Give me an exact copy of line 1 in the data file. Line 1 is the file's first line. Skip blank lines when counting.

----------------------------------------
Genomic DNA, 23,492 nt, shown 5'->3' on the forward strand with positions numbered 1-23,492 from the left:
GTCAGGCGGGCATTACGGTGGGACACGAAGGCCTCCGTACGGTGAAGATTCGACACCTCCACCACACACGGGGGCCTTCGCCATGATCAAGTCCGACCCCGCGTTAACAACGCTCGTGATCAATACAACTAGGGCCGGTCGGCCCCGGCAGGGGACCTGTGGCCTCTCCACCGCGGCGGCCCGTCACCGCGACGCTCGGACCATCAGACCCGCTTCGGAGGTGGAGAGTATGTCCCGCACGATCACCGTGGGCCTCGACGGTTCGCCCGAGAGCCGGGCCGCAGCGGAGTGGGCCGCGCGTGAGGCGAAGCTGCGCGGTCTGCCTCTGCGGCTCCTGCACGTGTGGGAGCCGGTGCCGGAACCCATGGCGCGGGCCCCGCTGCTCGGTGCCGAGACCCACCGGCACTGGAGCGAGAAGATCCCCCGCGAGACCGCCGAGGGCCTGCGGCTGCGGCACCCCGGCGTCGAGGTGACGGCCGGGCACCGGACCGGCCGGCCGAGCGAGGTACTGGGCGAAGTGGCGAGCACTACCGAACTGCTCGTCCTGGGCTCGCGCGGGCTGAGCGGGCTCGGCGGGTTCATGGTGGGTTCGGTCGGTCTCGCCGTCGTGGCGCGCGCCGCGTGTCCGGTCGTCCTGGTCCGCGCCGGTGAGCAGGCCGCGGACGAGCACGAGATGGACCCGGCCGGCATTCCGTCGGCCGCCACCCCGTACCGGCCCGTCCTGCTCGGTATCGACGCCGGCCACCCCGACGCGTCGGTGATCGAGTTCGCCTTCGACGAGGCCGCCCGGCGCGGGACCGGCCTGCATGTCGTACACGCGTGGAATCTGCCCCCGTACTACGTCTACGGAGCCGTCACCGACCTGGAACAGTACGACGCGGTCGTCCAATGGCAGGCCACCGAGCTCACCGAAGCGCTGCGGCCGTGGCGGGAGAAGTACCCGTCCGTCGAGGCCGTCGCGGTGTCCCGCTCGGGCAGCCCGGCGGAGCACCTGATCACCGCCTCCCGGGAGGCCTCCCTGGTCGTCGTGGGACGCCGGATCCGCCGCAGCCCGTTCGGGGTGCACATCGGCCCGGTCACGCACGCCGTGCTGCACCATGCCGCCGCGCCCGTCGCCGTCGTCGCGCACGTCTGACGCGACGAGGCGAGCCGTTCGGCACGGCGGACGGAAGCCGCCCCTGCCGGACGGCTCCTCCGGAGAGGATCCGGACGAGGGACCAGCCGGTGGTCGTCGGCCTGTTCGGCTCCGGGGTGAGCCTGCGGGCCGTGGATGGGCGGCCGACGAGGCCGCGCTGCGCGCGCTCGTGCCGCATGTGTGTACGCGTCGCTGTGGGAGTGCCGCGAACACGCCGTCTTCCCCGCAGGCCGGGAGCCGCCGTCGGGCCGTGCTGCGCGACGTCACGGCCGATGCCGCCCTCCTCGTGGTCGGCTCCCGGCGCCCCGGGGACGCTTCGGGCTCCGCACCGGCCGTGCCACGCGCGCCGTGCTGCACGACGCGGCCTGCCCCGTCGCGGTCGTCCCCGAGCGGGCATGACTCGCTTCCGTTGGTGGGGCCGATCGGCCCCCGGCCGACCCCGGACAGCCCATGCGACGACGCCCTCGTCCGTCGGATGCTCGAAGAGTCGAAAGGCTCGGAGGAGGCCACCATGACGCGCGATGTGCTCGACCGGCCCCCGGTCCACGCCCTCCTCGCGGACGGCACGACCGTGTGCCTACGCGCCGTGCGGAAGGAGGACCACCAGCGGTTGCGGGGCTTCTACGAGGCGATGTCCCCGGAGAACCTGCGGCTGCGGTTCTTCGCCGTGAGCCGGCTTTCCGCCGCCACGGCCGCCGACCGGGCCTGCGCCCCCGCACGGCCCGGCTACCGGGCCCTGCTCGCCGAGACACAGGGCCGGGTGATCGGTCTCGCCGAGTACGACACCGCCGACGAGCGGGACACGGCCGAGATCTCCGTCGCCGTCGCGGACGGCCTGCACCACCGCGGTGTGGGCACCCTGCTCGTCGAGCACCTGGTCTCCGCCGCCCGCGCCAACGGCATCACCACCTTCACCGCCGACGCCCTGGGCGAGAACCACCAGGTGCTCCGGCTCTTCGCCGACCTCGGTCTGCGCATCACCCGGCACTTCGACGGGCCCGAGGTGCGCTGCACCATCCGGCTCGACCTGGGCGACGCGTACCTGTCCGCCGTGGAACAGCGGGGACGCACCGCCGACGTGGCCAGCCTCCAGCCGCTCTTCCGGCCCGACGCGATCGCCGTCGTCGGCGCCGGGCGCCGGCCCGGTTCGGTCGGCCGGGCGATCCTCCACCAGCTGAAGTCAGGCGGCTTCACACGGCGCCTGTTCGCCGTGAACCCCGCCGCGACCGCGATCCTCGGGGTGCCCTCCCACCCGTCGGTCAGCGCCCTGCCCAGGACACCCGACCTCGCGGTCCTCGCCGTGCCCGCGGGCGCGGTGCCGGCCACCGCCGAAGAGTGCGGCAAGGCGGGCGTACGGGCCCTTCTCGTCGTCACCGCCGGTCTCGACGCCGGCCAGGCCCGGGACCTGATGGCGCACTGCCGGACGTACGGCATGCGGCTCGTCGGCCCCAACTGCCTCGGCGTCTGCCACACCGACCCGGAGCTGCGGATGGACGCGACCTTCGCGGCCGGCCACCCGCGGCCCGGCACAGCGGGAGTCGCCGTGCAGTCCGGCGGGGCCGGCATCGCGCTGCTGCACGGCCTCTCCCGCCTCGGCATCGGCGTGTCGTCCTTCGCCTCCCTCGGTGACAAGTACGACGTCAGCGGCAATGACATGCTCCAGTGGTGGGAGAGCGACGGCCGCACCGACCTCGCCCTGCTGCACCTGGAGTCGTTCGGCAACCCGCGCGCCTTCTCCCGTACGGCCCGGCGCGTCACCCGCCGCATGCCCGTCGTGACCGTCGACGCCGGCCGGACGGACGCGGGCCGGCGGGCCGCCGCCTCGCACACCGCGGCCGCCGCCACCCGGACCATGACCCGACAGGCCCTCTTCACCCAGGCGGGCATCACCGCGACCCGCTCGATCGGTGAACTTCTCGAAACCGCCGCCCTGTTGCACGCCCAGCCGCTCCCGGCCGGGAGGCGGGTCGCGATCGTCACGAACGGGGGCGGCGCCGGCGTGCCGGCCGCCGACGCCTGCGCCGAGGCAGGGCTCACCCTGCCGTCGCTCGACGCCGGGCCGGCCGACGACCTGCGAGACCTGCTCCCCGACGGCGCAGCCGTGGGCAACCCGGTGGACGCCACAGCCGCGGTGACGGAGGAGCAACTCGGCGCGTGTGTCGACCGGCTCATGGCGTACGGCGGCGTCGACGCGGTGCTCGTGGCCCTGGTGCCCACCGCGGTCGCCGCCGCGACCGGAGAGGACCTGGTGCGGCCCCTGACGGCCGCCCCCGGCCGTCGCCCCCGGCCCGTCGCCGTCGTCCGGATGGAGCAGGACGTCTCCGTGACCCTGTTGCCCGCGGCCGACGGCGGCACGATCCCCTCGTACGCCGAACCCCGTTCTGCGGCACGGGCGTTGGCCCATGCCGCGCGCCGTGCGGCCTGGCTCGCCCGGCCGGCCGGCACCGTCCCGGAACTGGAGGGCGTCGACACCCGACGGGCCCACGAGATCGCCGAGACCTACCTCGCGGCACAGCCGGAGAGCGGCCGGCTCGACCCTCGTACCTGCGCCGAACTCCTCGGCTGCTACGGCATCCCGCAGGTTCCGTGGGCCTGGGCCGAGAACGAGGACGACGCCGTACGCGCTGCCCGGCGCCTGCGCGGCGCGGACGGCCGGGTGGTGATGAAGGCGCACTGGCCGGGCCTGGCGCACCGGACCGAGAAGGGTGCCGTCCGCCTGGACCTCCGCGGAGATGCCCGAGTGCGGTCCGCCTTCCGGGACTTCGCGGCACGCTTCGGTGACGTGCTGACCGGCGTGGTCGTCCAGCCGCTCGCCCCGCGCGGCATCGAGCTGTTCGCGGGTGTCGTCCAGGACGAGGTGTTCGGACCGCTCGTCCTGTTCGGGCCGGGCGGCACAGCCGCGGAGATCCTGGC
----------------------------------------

Genomic DNA, 23,492 nt, shown 5'->3' on the forward strand with positions numbered 1-23,492 from the left: